Results

  1. Top of page
  2. Abstract
  3. Introduction
  4. Materials and methods
  5. Results
  6. Discussion
  7. Acknowledgments
  8. Author contribution
  9. Competing interests
  10. References

Distensions

Duodenogastric motor reflex  Minimal distending pressure was similar in both treatment conditions (8.1 ± 0.5 vs 8.3 ± 0.5 mmHg, ns). Ondansetron did not influence the acid-induced increment of proximal gastric compliance during isobaric distensions [38 ± 6 before acidification vs 61 ± 9 mL mmHg−1 during acidification after ondansetron pretreatment (< 0.001) and 36 ± 3 vs 56 ± 5 mL mmHg−1 (= 0.001) after saline pretreatment; between treatments ns] (Fig. 2).

image

Figure 2.  Compliance of the proximal stomach during isobaric gastric distensions. During duodenal acidification (shaded bar), the proximal gastric compliance was increased compared with the period before duodenal acid infusion (solid bar). Ondansetron did not alter this reflex. Student’s t-test for paired data, before vs during duodenal acidification; *< 0.001, #< 0.01.

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Duodenogastric sensory reflex  The perception threshold pressure was neither influenced by acidification, nor was it altered by ondansetron [11.3 ± 0.7 before acidification vs 11.1 ± 0.9 mmHg during acidification (ns) after ondansetron pretreatment and 11.1 ± 0.5 vs 11.3 ± 0.7 mmHg (ns) after placebo; between treatments ns]. Duodenal acidification significantly decreased the discomfort threshold pressure in both treatment conditions (19.1 ± 0.8 vs 17.3 ± 1.1 mmHg (= 0.02) after ondansetron and 19.0 ± 1.2 vs 17.0 ± 1.1 mmHg (= 0.01) after placebo administration; between treatments ns). The perception threshold volume increased with borderline significance after ondansetron treatment during duodenal acidification (154 ± 32 vs 227 ± 39 mmHg, = 0.05) and increased significantly after placebo (131 ± 24 vs 168 ± 26, = 0.02). There was no significant difference of the perception threshold volume between ondansetron and placebo treatment. Neither acidification, nor ondansetron altered the discomfort threshold volume [480 ± 65 vs 530 ± 49 mL (ns) after ondansetron and 479 ± 54 vs 480 ± 47 mL (ns) after placebo; between treatments ns].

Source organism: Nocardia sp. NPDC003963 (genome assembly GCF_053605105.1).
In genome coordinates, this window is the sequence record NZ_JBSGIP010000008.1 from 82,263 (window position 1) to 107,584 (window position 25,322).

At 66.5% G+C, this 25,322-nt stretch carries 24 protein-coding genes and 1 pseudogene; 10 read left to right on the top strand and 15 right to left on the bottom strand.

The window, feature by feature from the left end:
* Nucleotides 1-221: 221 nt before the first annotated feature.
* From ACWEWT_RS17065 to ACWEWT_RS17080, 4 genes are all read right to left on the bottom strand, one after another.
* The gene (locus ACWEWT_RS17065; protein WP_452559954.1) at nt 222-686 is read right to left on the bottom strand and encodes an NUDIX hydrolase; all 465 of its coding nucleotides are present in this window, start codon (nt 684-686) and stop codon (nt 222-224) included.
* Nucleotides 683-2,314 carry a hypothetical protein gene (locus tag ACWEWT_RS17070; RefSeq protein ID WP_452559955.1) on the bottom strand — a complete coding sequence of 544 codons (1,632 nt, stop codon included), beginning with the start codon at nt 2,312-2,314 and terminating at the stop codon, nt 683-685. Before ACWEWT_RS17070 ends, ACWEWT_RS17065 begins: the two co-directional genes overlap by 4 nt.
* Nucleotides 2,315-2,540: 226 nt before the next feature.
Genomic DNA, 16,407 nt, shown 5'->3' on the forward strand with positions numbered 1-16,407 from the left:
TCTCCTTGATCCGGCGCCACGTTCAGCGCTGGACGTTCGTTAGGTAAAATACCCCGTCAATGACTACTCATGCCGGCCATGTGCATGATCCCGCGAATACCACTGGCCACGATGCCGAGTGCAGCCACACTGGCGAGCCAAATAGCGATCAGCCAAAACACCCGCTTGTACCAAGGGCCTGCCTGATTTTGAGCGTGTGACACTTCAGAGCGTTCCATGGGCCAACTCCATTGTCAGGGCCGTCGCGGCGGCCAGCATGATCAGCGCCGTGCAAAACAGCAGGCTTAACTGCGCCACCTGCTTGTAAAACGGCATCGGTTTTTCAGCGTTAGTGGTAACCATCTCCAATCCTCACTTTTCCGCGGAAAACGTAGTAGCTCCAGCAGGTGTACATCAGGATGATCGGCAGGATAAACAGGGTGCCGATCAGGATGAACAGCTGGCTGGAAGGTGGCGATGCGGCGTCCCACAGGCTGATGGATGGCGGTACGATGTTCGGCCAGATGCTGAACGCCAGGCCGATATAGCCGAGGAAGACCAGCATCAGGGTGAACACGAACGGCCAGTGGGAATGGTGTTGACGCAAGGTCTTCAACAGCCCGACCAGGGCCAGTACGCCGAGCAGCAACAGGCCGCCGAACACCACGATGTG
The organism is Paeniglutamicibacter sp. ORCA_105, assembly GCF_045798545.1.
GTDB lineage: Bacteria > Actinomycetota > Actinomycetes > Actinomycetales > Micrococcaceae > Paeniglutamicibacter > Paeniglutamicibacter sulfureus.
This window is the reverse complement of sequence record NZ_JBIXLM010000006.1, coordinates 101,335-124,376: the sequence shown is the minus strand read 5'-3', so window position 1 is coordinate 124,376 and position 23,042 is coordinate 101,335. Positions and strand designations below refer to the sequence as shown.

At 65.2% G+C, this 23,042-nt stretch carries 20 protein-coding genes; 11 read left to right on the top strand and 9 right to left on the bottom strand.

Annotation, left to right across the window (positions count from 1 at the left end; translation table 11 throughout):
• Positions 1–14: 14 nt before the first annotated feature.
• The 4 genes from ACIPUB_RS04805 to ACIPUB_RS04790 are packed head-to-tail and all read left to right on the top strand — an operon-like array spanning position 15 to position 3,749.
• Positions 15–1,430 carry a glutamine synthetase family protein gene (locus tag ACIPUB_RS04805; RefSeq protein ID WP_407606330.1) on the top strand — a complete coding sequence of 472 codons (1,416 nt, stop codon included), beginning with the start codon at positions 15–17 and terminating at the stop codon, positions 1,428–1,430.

The overall perception score during gastric distension during duodenal acid infusion was significantly reduced after ondansetron pretreatment compared with placebo (between-treatment difference in slope of the pressure-perception curve as represented by the treatment by pressure interaction effect = 0.01) (Fig. 3). After placebo administration, the overall perception score significantly increased during duodenal acidification compared with the distensions before acid infusion (period by pressure interaction ns; period main effect < 0.01). After ondansetron pretreatment, perception scores during acidification were comparable to the scores before acid infusion (period by pressure interaction ns; period main effect ns) (Fig. 3).

image

Figure 3.  Overall perception score (0–5) during isobaric gastric distensions. (A) After ondansetron pretreatment, no acid-induced sensitization to gastric distension was observed. (B) During duodenal acidification (dashed line, triangles) significantly higher perception scores during gastric distension were observed compared with the scores before acid infusion (solid line, squares). (C) Before duodenal acid infusion, during the first series of stepwise distensions, scores in both treatment groups were comparable. (D) During duodenal acidification, the overall perception score after placebo pretreatment (dashed line, triangle) across the different pressures was significantly higher compared with the scores after ondansetron (solid line, squares). *< 0.01 for period main effect; #= 0.01 for pressure by treatment interaction and < 0.01 for treatment main effect.

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After both ondansetron and placebo treatment, duodenal acidification significantly increased the symptom scores for discomfort, fullness, heartburn, and satiety (Table 1). Scores for bloating significantly increased only after placebo pretreatment and scores for epigastric burning only after ondansetron (Table 1). However, there were no significant differences between both treatments for the different individual dyspeptic symptoms (pressure by treatment interaction ns for all symptoms).

Table 1.   Influence of duodenal acidification on VAS-scores for dyspeptic symptoms during the interval between distensions. The P-values of the multilevel model for the pressure by period interaction term and the period main effect (acidification) are given for both treatment arms. There were no significant differences between placebo and ondansetron treatment
SymptomOndansetronPlacebo
Pressure by periodPeriod main effectPressure by periodPeriod main effect
  1. Bold values indicates statistically significant differences.

Discomfort0.790.0050.210.02
Fullness0.66<0.00010.570.01
Bloating0.810.070.950.02
Nausea0.04<0.00010.008<0.0001
Heartburn0.13<0.00010.960.01
Belching0.920.880.770.78
Epigastric burning0.860.0040.720.06
Satiety0.25<0.00010.150.004
Epigastric pain0.390.600.430.52

Interval between distensions